MaryI Joe-Francis says she was shocked when the provincial investigation into the death of her mother-in-law, Bridget Denny, found the hospital failed to provide adequate care.
“And I question myself all the time, what if there was a non-Native person in there, would they have you know would they have answered the buzzer, would they have run, you know you don’t know, you question this stuff because we’re First Nation people, we live with racism every day and it’s in the back of your mind you just wonder what if, what if,” said Joe-Francis.
Denny, 65, died unexpectedly while in care at the Cape Breton Regional Hospital on Jan. 20, 2021.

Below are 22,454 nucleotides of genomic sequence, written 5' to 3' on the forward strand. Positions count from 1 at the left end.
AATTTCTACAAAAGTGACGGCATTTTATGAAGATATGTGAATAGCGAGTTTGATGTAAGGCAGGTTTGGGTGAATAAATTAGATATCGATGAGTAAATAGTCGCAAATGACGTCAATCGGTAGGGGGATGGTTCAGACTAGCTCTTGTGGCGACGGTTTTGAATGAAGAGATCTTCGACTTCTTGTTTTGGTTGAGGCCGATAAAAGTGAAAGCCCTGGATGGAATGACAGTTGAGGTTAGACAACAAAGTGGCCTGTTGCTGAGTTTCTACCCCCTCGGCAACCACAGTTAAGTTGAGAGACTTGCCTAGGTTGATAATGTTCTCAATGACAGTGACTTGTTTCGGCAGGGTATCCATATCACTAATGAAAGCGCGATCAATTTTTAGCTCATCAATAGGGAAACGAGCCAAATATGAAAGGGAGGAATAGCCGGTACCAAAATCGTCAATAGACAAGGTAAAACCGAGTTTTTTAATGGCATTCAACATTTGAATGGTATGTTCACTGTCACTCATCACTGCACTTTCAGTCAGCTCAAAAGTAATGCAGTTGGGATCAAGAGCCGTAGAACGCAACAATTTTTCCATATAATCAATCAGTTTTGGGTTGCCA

Denny, a residential school survivor, mother of five, grandmother to 15, Mi’kmaw language speaker, and an active member of her community, the Eskasoni First Nation, went to the Cape Breton Regional Hospital on Jan. 19, 2021, for pain and complications from her diabetes.
Her body was cremated. Days later, before the funeral, the family found out from another patient that Denny had fallen in the middle of the night.
The family obtained Denny’s medical chart, then filed a complaint with the Nova Scotia College of Physicians and Surgeons of Nova Scotia
Lynette Reid, assistant professor of bioethics at Dalhousie University, said, healthcare has a long past of discrimination.
“When people already have a history of receiving racist care from the healthcare system when they already have a history of receiving inadequate care, then that inadequate care is more harmful for them,” said Reid.
Tajikeimik, a Mi’kmaw health organization, works with the Nova Scotia government to improve healthcare.